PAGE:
Answer - 27 : - The bug needs to be communicated and assigned to developers that can fix it. After the problem is resolved, fixes should be re-tested, and determinations made regarding requirements for regression testing to check that fixes didn't create problems elsewhere. If a problem-tracking system is in place, it should encapsulate these processes. A variety of commercial problem-tracking/management software tools are available (see the 'Tools' section for web resources with listings of such tools). The following are items to consider in the tracking process: • Complete information such that developers can understand the bug, get an idea of it's severity, and reproduce it if necessary. • Bug identifier (number, ID, etc.) • Current bug status (e.g., 'Released for Retest', 'New', etc.) • The application name or identifier and version • The function, module, feature, object, screen, etc. where the bug occurred • Environment specifics, system, platform, relevant hardware specifics • Test case name/number/identifier • One-line bug description • Full bug description • Description of steps needed to reproduce the bug if not covered by a test case or if the developer doesn't have easy access to the test case/test script/test tool • Names and/or descriptions of file/data/messages/etc. used in test • File excerpts/error messages/log file excerpts/screen shots/test tool logs that would be helpful in finding the cause of the problem • Severity estimate (a 5-level range such as 1-5 or 'critical'-to-'low' is common) • Was the bug reproducible? • Tester name • Test date • Bug reporting date • Name of developer/group/organization the problem is assigned to • Description of problem cause • Description of fix • Code section/file/module/class/method that was fixed • Date of fix • Application version that contains the fix • Tester responsible for retest • Retest date • Retest results • Regression testing requirements • Tester responsible for regression tests • Regression testing results A reporting or tracking process should enable notification of appropriate personnel at various stages. Fo

Question - 28 : - How can World Wide Web sites be tested?

Answer - 28 : - Web sites are essentially client/server applications - with web servers and 'browser' clients. Consideration should be given to the interactions between html pages, TCP/IP communications, Internet connections, firewalls, applications that run in web pages (such as applets, javascript, plug-in applications), and applications that run on the server side (such as cgi scripts, database interfaces, logging applications, dynamic page generators, asp, etc.). Additionally, there are a wide variety of servers and browsers, various versions of each, small but sometimes significant differences between them, variations in connection speeds, rapidly changing technologies, and multiple standards and protocols. The end result is that testing for web sites can become a major ongoing effort. Other considerations might include: • What are the expected loads on the server (e.g., number of hits per unit time?), and what kind of performance is required under such loads (such as web server response time, database query response times). What kinds of tools will be needed for performance testing (such as web load testing tools, other tools already in house that can be adapted, web robot downloading tools, etc.)? • Who is the target audience? What kind of browsers will they be using? What kind of connection speeds will they by using? Are they intra- organization (thus with likely high connection speeds and similar browsers) or Internet-wide (thus with a wide variety of connection speeds and browser types)? • What kind of performance is expected on the client side (e.g., how fast should pages appear, how fast should animations, applets, etc. load and run)? • Will down time for server and content maintenance/upgrades be allowed? how much? • What kinds of security (firewalls, encryptions, passwords, etc.) will be required and what is it expected to do? How can it be tested? • How reliable are the site's Internet connections required to be? And how does that affect backup system or redundant connection requirements and testing? • What processes will be required to manage updates to the web site's content, and what are the requirements for maintaining, tracking, and controlling page content, graphics, links, etc.? • Which HTML specification will be adhered to? How strictly? What variations will be allowed for targeted browsers? • Will there be any s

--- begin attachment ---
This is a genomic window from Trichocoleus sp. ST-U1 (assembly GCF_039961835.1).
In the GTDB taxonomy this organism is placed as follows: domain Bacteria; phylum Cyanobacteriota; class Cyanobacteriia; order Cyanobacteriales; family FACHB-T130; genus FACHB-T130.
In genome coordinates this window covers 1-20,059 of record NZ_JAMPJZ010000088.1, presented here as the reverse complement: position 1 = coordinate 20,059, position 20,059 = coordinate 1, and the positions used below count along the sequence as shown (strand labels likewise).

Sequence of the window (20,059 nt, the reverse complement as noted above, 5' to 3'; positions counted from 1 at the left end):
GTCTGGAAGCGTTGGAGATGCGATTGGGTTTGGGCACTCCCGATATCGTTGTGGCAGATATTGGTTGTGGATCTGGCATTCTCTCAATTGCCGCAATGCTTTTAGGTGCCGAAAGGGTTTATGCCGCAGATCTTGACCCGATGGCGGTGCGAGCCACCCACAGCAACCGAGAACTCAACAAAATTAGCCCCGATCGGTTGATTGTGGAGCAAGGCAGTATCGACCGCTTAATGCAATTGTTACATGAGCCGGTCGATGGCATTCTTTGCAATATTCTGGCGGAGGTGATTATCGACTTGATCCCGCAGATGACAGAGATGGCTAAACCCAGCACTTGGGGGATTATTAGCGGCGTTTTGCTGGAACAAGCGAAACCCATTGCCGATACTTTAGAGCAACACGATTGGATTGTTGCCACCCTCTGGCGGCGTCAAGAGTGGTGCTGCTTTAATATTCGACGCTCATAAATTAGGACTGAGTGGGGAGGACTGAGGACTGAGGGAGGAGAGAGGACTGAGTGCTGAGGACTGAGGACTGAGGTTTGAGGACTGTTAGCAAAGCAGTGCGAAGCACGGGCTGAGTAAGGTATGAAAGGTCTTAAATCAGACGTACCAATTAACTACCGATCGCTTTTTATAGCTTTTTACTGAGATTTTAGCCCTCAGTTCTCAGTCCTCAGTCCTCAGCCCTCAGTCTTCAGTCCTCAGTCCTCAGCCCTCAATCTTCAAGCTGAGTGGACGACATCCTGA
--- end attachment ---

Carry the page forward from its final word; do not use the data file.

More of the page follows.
Question - 29 : - What is 'configuration management'?

Answer - 29 : - Configuration management covers the processes used to control, coordinate, and track: code, requirements, documentation, problems, change requests, designs, tools/compilers/libraries/patches, changes made to them, and who makes the changes. (See the 'Tools' section for web resources with listings of configuration management tools. Also see the Bookstore section's 'Configuration Management' category for useful books with more information.)

Question - 30 : - Why is it often hard for management to get serious about quality assurance?

Answer - 30 : - Solving problems is a high-visibility process; preventing problems is low-visibility. This is illustrated by an old parable: In ancient China there was a family of healers, one of whom was known throughout the land and employed as a physician to a great lord. The physician was asked which of his family was the most skillful healer. He replied, "I tend to the sick and dying with drastic and dramatic treatments, and on occasion someone is cured and my name gets out among the lords." "My elder brother cures sickness when it just begins to take root, and his skills are known among the local peasants and neighbors." "My eldest brother is able to sense the spirit of sickness and eradicate it before it takes form. His name is unknown outside our home."